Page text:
Dogs, girlfriends and charities in Wills…Master of High Court raises concern

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ADOPTED Western cultures have been blamed for irresponsible decisions on the exection of deceased’s estates with the Master of High Court Mr Eldard Mutasa expressing concern over Wills that leave estates to dogs, girl/boyfriends or charity organisations while family members live in abject poverty.

Speaking at the opening of High Court office in Gweru, Mr Mutasa said the internet had opened floodgates for cultural dilution promoting irresponsible decisions on distribution of property after death. He said his office was privy to cases where immediate family members were left disgruntled because of Wills with culturally irresponsible pronouncements that could have been adopted from other countries.

He advised that people must write their Wills with a clear conscience considering the welfare of the immediate family pointing out that the law always rule according to the Will.

“We have noted that because of the internet people are adopting different cultures, some which are not morally acceptable in our societies. You find our people following some cultures that give the whole estate to a dog, some can give the whole estate to a charity organisation, and that becomes their choice despite the fact that the children would be left without meaningful property to inherit,” he said.

The Master of the High Court urged people to avoid writing Wills while trigger happy or when they were angry.

“We encounter cases where some people give their estates to a girlfriend or boyfriend leaving his or her family without anything meaningful to inherit. I would like to advise people not to write their Wills when they are too excited or angry. The law would follow that regardless of how irresponsible that Will may sound,” he noted.

He said inheritance was not a business venture where people would say “so and so” did not contribute to the estate.

“There are cases where a man dies a few months after marrying a second wife whilst he spends more that 20 or so years with the first wife. Some would argue that the second wife is not entitled to the estate. I can tell you that person is entitled, no matter how unjust this may sound, but it is perfectly legal even if that person has been married for only a week,” he said.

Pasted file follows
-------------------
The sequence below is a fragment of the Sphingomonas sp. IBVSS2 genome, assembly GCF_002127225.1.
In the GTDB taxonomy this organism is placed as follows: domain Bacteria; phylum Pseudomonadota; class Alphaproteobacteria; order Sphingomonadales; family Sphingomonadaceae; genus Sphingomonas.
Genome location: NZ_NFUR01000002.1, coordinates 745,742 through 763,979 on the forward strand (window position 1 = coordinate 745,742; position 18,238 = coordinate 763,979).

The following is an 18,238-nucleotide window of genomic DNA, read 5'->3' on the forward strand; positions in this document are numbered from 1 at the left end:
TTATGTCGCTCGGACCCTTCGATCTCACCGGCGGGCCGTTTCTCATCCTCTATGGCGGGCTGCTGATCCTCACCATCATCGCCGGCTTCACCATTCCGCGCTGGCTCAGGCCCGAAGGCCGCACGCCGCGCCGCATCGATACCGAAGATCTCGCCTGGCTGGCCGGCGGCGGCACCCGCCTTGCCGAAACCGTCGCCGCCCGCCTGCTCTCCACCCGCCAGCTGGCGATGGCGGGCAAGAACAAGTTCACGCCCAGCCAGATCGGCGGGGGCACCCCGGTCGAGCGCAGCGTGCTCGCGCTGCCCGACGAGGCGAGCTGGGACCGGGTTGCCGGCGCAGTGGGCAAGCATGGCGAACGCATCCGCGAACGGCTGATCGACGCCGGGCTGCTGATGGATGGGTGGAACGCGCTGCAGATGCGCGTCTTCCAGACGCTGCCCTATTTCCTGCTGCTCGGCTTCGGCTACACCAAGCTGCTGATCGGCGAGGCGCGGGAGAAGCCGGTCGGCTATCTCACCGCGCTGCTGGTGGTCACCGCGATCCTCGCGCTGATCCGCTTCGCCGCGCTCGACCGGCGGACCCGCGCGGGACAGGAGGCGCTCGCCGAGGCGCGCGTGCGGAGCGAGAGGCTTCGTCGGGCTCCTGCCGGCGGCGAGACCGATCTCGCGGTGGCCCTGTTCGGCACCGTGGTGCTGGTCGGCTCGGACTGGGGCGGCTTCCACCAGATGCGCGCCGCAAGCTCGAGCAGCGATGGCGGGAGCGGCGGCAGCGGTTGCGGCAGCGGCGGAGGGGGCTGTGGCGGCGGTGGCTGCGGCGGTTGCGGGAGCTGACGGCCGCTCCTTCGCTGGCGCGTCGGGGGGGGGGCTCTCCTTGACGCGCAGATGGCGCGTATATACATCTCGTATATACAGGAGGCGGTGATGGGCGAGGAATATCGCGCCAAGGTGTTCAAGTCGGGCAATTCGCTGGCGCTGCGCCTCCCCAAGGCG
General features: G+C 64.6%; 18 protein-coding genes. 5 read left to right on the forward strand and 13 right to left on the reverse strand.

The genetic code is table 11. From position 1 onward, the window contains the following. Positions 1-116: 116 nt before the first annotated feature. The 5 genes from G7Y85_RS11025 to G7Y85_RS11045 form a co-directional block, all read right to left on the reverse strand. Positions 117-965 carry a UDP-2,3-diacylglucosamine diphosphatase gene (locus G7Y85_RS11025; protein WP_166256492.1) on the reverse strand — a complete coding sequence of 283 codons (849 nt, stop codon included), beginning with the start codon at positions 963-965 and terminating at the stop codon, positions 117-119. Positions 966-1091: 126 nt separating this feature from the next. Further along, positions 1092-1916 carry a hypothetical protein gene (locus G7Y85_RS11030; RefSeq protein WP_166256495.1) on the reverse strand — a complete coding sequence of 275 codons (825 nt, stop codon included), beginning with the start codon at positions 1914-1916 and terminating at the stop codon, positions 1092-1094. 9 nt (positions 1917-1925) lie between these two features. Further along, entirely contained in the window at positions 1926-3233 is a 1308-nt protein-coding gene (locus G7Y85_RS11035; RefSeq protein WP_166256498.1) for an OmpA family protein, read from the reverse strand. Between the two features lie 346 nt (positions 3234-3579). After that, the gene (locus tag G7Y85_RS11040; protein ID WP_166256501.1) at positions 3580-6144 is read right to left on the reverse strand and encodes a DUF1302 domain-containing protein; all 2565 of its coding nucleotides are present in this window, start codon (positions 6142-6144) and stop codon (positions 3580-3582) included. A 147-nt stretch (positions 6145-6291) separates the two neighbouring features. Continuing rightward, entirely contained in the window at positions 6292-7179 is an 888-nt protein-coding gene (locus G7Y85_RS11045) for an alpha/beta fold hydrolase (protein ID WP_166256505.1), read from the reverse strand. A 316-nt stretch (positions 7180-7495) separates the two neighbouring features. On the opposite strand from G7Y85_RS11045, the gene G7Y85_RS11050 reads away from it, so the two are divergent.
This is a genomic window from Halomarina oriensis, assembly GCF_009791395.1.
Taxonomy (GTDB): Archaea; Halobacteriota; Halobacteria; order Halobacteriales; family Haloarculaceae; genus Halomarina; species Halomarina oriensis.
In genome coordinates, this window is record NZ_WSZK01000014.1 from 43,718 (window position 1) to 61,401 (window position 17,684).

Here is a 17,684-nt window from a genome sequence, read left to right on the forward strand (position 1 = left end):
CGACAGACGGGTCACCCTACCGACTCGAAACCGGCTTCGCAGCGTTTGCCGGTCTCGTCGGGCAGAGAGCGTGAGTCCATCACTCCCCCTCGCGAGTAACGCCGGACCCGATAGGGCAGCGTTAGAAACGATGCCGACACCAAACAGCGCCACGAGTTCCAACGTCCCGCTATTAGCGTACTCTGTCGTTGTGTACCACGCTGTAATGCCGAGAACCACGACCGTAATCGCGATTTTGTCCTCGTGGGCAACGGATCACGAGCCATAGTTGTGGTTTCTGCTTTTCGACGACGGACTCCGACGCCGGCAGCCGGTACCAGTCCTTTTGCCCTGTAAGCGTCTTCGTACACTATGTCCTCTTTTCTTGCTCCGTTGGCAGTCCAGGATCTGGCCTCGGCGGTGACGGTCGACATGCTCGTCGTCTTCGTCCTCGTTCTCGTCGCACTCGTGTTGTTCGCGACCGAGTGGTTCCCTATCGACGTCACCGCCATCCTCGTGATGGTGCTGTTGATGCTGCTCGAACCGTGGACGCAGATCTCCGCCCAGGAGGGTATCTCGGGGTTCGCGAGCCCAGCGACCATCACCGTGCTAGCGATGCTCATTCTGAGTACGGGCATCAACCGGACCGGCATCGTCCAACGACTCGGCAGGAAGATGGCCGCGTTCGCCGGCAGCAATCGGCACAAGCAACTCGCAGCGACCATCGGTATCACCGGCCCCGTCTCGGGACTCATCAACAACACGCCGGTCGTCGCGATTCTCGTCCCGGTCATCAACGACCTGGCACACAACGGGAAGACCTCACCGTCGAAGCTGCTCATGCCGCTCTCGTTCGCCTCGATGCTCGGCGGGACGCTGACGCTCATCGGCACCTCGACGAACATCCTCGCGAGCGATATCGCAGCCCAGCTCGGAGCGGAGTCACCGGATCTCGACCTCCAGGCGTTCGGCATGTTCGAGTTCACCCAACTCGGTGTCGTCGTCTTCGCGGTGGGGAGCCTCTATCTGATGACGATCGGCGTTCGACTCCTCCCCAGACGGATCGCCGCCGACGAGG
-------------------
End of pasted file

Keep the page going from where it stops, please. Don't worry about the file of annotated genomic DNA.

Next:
He highlighted that within Zimbabwe there were cultures which are discriminatory when executing deceased’s property, where other children are viewed as more entitled than others.

“If the whole process of property distribution is left to the family elders you would find out that some children will not benefit from the estate because of some cultural values. We have dealt with cases where girls are denied access to the property because it is assumed that they are promoting a “wrong family”. Some cultures also believe that the eldest son has to take the most expensive things while other siblings are let to go with nothing valuable,” said Mr Mutasa.

He said his office had a constitutional mandate to handle deceased estate, insolvent estates and companies going through financial distress adding that they were decentralizing offices in line with devolution.

“Midlands is the sixth province that we have set up an office and our target is to cascade down to district level and also setting up service points in the wards for the convenience of our clients,” he said.

Mr Mutasa said about 70% of the cases they deal with were inheritance issues at family level.

“The deceased estate cases constitute the bulk of our work. Unlike other cases, death is untimely, and at one point everyone is going to die and no one is going to be buried with his or her property.

“As the Master of High Court, we’re there to make sure that due processes are followed and there is an executor to lead the process and that person is appointed through our office,” he said.

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